October 26, 2022, 9:00 a.m. News Staff — A four-year project to help family physicians increase alcohol screening and brief interventions as routine patient care has produced several tools that members can use in practice right away.
The project, which the AAFP started in 2018 with funding from the CDC, had two objectives: decreasing alcohol use among women of reproductive age and improving health outcomes.
The Academy developed the new tools through work with five other organizations, as well as with 14 practices around the country that used an Office Champions Quality Improvement Model to encourage alcohol screening and brief intervention.
“Our hope is that the ASBI resources will empower family physicians to routinely screen their patients for alcohol misuse by providing easy-to-use resources and reducing barriers to ASBI implementation,” said John Merrill-Steskal, M.D., a family physician at Kittitas Valley Healthcare in Ellensburg, Wash., who served as a technical expert on the project.
The first resource produced for members, Incorporating Alcohol Screening and Brief Intervention Into Practice, appeared as a supplement in the November/December 2020 issue of FPM, and offered guidance on selecting screening tests, establishing practice workflows, and coding and billing.
Throughout the course of the project, the Academy made substantial additions to its Alcohol Misuse webpage including a series of micro-learnings to help family physicians incorporate ASBI into their practices and a link to a CDC training program designed to help clinicians prevent fetal alcohol spectrum disorders.
Now that the ASBI project is complete, its findings have been added to the Alcohol Misuse webpage, as have additional tools for members. The latest resources include a second supplement published in the July/August 2022 issue of FPM, a summary of project outcomes and a presentation of results.
“The resources provided will enable family physicians to incorporate and implement screening and provide brief intervention in their clinical practice,” said Hemalatha Senthilkumar, M.D., an associate director of the family medicine inpatient service at MetroHealth Medical Center in Cleveland, Ohio, an assistant professor at Case Western Reserve University School of Medicine and a co-author of the 2022 FPM supplement. “In practices already doing this, the resources will enhance screening rates.”
The new FPM supplement describes the effects of ASBI and the Office Champions model on patient care. According to the supplement authors, the project showed the value of using validated tools such as the Single-Item Alcohol Screening Questionnaire and the Alcohol Use Disorders Identification Test-Consumption to assist clinicians in discussing alcohol use with patients and helping them make healthier lifestyle choices. The project also showed that screening could be performed by any clinician after receiving proper training.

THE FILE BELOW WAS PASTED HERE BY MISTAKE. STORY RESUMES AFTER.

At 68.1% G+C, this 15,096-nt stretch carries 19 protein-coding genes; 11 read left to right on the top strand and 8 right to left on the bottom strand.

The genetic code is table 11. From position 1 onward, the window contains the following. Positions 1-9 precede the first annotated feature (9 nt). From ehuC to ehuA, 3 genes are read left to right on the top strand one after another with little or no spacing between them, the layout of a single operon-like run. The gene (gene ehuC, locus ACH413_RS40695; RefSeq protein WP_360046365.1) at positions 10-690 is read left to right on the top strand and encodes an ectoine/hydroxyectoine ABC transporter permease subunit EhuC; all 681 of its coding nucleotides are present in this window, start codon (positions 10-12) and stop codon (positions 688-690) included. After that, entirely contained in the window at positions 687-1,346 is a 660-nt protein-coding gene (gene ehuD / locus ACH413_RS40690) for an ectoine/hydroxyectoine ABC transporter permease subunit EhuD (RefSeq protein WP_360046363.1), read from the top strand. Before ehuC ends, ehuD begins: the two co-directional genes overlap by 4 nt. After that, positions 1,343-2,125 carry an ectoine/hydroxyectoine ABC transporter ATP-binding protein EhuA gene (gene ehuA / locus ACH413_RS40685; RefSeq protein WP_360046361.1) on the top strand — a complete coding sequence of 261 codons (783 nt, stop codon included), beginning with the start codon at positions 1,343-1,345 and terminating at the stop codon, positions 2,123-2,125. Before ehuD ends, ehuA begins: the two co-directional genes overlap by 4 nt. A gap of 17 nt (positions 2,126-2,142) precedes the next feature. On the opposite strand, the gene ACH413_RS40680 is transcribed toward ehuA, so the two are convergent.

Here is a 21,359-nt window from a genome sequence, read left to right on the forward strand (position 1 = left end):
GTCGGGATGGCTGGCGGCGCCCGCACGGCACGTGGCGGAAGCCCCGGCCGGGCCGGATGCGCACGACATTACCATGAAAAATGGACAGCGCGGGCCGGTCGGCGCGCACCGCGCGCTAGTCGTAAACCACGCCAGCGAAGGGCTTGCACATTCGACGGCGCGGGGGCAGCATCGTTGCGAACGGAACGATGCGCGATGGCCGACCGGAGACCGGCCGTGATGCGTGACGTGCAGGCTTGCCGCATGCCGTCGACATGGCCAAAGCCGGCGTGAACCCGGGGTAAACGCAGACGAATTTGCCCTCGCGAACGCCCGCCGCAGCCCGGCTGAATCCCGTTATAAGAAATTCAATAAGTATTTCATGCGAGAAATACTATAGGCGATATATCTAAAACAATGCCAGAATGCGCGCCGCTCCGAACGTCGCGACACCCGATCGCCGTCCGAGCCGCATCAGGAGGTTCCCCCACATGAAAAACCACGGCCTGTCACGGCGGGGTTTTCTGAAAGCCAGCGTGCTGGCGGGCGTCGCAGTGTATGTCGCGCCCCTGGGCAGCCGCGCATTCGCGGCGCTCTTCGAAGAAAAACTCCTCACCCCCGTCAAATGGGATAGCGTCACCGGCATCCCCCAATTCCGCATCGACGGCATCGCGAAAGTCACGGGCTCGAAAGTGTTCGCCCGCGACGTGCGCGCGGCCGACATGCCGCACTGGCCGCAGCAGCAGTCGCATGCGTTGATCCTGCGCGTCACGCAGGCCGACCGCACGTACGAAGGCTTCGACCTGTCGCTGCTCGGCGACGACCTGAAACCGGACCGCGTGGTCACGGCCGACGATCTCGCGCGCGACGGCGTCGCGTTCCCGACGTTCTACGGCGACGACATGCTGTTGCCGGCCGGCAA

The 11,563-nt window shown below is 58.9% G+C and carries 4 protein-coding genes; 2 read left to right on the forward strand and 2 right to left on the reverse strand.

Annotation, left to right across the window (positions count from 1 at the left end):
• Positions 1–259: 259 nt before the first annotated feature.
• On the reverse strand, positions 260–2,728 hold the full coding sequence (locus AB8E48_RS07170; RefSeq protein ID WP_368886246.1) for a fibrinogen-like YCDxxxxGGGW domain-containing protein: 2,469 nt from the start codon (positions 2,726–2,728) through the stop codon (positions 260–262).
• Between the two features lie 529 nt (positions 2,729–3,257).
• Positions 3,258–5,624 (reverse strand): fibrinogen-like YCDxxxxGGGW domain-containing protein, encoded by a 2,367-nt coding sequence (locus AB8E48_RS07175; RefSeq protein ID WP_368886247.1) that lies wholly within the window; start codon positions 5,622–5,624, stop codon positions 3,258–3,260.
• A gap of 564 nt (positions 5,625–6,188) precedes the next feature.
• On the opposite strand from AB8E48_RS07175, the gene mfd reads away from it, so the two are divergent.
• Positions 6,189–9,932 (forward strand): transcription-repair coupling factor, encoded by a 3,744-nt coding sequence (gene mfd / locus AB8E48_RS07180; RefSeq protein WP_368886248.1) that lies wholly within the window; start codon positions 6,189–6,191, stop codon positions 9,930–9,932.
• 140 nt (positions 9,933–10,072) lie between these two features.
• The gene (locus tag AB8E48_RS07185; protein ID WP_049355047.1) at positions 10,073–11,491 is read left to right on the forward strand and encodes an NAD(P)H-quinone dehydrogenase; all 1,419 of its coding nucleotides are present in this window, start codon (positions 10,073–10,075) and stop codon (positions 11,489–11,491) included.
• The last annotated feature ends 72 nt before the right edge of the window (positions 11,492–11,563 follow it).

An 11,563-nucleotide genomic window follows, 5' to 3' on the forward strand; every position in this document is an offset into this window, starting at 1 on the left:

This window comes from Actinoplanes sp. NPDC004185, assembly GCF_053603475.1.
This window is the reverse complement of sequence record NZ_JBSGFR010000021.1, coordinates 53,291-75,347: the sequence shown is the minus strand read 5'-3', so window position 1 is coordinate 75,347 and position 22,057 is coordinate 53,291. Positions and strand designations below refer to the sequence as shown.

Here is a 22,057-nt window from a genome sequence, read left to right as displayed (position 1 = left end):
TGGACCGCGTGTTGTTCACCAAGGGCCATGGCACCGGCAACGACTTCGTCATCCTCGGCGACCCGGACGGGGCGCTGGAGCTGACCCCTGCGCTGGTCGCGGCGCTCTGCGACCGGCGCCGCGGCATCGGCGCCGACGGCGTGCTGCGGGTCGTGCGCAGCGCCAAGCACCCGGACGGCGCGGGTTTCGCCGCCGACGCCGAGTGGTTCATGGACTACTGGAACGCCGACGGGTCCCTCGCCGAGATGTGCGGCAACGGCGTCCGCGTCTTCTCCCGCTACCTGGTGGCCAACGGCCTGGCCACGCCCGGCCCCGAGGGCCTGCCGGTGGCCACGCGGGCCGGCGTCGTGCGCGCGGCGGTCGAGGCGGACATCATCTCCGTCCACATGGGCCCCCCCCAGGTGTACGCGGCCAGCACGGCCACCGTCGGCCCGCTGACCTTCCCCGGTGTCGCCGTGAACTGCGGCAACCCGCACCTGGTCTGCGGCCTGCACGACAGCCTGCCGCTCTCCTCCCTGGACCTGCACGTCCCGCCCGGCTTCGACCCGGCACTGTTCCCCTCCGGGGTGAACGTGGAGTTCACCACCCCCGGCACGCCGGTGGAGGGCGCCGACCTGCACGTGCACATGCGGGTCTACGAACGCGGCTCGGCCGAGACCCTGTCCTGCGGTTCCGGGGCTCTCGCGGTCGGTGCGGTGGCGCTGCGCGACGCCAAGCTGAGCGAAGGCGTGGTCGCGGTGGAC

The outcomes summary compiles data from more than 2,700 patient charts at three intervals. Analysis indicates that from baseline to endpoint, there were overall increases in the number of patients screened for risky alcohol use, the number who screened positive, and the number provided with a brief intervention.
The presentation uses more than two dozen charts and infographics to provide detailed project results taken at baseline and two additional intervals. The presentation includes information on patient and practice characteristics, the types of screening tools used, the types of interventions provided, and other data.
Senthilkumar told AAFP News that the new resources will educate and raise awareness among family physicians on alcohol misuse while encouraging them to implement screenings in their practices.
“Screening for excessive alcohol use is inconsistent and prone to bias,” Senthilkumar said. “By the time a patient is diagnosed with alcohol use disorder, damage has already been done to the patient, affecting both physical and psychological health and, also, socioeconomically. Patients are often not identified with issues related to alcohol use until late. Systematic screening will help identify patients who need intervention early so they can be offered appropriate help.”
Merrill-Steskal cited the 2020 intervention manual as an excellent resource to help family physicians add alcohol screening to their practices, noting the manual’s concise outline of the ASBI process and workflow considerations.
“I encourage family physicians to consider how best to implement ASBI in their clinical workflows,” said Merrill-Steskal. “Reducing risky alcohol use is a highly rewarding and important intervention to improve the health of patients. In addition, performing a brief intervention is a creative, valuable clinical skill that enriches a family physician’s practice while strengthening the physician-patient relationship.”
Senthilkumar added that the AAFP may work with the American Board of Family Medicine to explore incorporating ASBI screening into residency education, and that continued funding could be used to help promote existing resources. Merrill-Steskal, meanwhile, said that while other resources may appear in the future, the tools currently available are “robust “in their ability to help FPs implement ASBI into their practices.
Additional CME and performance improvement activities are expected to be developed and made available to members in 2023.